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Maus as One of the Best Graphic Novels

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Comics and graphic novels place a huge effect on the teachings of American literature. According to the author, Hilary Chute who studies contemporary graphic narratives, comics “present problems we’re still figuring out” by visually and verbally providing information in meta sequences and panels (Chute “Comics as Literature? Reading Graphic Narrative.” 452). Graphic novelists, such as Art Spiegelman find their own creative ways to share historical pieces of history. In Spiegelman’s nonfiction narrative, Maus, challenges the issues of representing history by using “the ability of comics to spatially juxtapose (and overlay) past and present and future moments on the page” (Chute “Comics as Literature? Reading Graphic Narrative.” 453). Presenting a Holocaust story in his ground-breaking graphic novel, Maus (1986-1991), Art Spiegelman, the survivor of Holocaust survivors, uses the contrasting of anthropomorphic and literal masking, as well as moving back and forth in time to express the complex identity of this double narrative.

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One device that author Spiegelman uses to illustrate identity as a consequence of history is anthropomorphism. Throughout Maus, Spiegelman uses anthropomorphism to identify the different ethnic groups as animals. Some of his choices are clearer than others, such as mice being stand-ins for Jews, Germans as cats, and Poles as pigs. However, some Animalia is more literal, such as the Gypsies as Gypsy moths, illustrated when Anja, Art’s mother has her fortune told by a gypsy moth in search of hope. The moth looks into the future and sees “tragedy….death!..” and that Anja had lost most of her family (Spiegelmen II: 133).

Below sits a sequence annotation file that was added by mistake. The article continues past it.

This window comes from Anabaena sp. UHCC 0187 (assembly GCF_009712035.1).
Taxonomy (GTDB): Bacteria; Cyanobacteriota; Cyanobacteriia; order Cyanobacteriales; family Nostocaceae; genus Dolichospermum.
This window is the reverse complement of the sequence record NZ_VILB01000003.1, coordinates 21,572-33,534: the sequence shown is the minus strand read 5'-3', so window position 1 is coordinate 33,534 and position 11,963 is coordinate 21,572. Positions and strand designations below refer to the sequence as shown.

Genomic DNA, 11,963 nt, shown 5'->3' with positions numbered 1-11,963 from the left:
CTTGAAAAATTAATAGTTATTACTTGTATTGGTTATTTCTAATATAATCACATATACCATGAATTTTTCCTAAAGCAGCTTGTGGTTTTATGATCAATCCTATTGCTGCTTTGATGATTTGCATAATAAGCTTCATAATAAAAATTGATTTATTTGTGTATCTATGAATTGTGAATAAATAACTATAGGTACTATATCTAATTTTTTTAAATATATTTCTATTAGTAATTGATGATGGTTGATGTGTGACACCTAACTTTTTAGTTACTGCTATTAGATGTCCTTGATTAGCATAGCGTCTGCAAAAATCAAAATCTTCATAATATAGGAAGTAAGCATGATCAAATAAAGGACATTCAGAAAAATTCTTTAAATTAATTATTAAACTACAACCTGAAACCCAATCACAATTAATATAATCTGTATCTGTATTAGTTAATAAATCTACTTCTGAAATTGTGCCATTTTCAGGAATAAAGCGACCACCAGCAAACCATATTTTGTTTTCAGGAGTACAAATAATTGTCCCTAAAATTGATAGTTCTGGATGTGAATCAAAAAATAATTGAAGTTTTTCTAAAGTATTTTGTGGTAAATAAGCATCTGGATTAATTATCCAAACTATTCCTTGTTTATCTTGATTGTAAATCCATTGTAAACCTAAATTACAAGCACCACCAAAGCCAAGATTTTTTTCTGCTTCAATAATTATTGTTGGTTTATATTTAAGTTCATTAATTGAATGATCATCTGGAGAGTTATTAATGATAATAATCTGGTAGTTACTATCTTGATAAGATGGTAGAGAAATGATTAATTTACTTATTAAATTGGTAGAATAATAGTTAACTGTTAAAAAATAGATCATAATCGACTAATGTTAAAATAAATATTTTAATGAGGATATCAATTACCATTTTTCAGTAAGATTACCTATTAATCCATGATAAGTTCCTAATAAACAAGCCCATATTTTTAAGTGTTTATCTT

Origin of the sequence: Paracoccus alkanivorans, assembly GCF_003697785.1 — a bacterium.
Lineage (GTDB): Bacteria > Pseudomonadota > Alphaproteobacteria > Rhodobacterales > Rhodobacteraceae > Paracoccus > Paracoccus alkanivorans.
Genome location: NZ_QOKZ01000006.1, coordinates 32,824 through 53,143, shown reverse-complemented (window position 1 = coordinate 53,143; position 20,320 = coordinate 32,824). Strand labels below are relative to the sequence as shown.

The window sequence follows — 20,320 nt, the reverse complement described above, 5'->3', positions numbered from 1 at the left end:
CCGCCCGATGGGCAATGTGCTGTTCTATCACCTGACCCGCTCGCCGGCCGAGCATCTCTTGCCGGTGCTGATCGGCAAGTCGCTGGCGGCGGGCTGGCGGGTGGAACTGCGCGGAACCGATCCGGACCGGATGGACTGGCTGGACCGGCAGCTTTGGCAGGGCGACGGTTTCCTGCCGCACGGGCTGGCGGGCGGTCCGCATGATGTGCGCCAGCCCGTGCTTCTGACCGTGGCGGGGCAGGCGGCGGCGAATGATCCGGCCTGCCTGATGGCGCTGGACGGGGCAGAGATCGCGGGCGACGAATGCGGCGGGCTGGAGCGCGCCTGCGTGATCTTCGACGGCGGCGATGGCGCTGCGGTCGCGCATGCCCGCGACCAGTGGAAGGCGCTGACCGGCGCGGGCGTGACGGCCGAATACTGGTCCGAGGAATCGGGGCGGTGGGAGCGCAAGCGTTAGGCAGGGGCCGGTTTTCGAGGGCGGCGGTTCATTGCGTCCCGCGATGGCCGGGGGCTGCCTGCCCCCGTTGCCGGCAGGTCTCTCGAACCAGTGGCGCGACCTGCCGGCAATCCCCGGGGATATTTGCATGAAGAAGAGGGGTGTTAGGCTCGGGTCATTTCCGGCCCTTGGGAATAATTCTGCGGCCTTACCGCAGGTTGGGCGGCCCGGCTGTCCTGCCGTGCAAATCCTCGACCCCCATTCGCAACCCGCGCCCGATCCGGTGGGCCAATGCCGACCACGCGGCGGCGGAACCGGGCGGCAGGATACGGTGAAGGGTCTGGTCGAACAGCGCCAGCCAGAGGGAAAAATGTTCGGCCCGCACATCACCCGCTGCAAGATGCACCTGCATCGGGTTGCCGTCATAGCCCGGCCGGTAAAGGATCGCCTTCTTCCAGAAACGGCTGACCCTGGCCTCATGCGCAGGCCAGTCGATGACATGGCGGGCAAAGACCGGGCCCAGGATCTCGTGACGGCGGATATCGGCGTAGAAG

Spiegelman develops more complex ideas about masking cultural identities through intertextual visualization when animal masking meets dialogue. For instance, In Maus I, Chapter 3, Art’s father, Vladek, stuck between cities as a returning prisoner of war, puts on a pig mask over his mouse head to sneak across the border to visit his family, attempting to hide his Jewish identity. Ironically, Vladek is a Polish Jew so he is physically masking his Jewish identity to present himself fully as the other part of his identity, a Polish pig. Vladek approaches another Pole whispering, “You’re a Pole like me, so I can trust you” (Spiegelman I:64). Vladek has a pig masked tied to his face, leading the reader to question what makes up ethnicity in graphic narratives? According to Scott McCloud, masks in graphics “face outward” and are “slave to your every mental command” (34). Masking illustrates the idea of duality and that “the face you see in your mind is not the same others see” (35).

Another instance where Spiegelem uses physical masking to explain the history and importance behind the deceased is when he struggles to tell his father’s story that is not his own. In Maus II Chapter 2, Art is visually seen on his drawing board with a mouse mask tied to his face as he attempts to write his father’s story. Art must have indirectly placed this mouse mask on his face because, without the mask and the true identity, he does not feel he can tell his father’s story accurately and to the best of his ability. Art must become someone else by hiding who he is to become like his father, who was a first-hand survivor, unlike Art. According to Rosemary Hathaway, as Art attempts to “represent the unrepresentable,” he embraces an alternate persona and thus disguises his appearance (Hathaway 251).  

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